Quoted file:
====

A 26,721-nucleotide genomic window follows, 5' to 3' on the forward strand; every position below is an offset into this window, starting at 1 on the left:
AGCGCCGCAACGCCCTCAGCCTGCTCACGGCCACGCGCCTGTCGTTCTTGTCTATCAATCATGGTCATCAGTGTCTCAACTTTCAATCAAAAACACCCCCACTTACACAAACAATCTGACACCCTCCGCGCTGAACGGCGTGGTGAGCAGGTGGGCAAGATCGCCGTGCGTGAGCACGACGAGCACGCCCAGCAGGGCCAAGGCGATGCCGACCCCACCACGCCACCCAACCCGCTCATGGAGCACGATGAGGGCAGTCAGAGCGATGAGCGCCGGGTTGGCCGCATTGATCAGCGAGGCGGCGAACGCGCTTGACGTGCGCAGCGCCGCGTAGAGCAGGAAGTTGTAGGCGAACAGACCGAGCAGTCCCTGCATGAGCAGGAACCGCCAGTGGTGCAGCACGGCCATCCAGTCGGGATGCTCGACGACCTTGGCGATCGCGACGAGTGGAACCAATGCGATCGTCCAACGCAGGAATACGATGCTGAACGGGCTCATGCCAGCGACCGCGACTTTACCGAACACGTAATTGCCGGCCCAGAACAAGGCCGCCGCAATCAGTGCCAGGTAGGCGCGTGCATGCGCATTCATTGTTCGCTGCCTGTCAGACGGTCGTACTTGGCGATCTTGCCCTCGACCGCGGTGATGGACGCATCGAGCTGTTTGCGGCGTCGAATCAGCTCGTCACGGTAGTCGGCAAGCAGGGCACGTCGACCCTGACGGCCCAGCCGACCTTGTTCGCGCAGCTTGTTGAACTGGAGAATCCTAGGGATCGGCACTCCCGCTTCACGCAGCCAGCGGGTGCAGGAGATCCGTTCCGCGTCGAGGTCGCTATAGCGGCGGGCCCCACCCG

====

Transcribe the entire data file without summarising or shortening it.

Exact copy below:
A 26,721-nucleotide genomic window follows, 5' to 3' on the forward strand; every position below is an offset into this window, starting at 1 on the left:
AGCGCCGCAACGCCCTCAGCCTGCTCACGGCCACGCGCCTGTCGTTCTTGTCTATCAATCATGGTCATCAGTGTCTCAACTTTCAATCAAAAACACCCCCACTTACACAAACAATCTGACACCCTCCGCGCTGAACGGCGTGGTGAGCAGGTGGGCAAGATCGCCGTGCGTGAGCACGACGAGCACGCCCAGCAGGGCCAAGGCGATGCCGACCCCACCACGCCACCCAACCCGCTCATGGAGCACGATGAGGGCAGTCAGAGCGATGAGCGCCGGGTTGGCCGCATTGATCAGCGAGGCGGCGAACGCGCTTGACGTGCGCAGCGCCGCGTAGAGCAGGAAGTTGTAGGCGAACAGACCGAGCAGTCCCTGCATGAGCAGGAACCGCCAGTGGTGCAGCACGGCCATCCAGTCGGGATGCTCGACGACCTTGGCGATCGCGACGAGTGGAACCAATGCGATCGTCCAACGCAGGAATACGATGCTGAACGGGCTCATGCCAGCGACCGCGACTTTACCGAACACGTAATTGCCGGCCCAGAACAAGGCCGCCGCAATCAGTGCCAGGTAGGCGCGTGCATGCGCATTCATTGTTCGCTGCCTGTCAGACGGTCGTACTTGGCGATCTTGCCCTCGACCGCGGTGATGGACGCATCGAGCTGTTTGCGGCGTCGAATCAGCTCGTCACGGTAGTCGGCAAGCAGGGCACGTCGACCCTGACGGCCCAGCCGACCTTGTTCGCGCAGCTTGTTGAACTGGAGAATCCTAGGGATCGGCACTCCCGCTTCACGCAGCCAGCGGGTGCAGGAGATCCGTTCCGCGTCGAGGTCGCTATAGCGGCGGGCCCCACCCG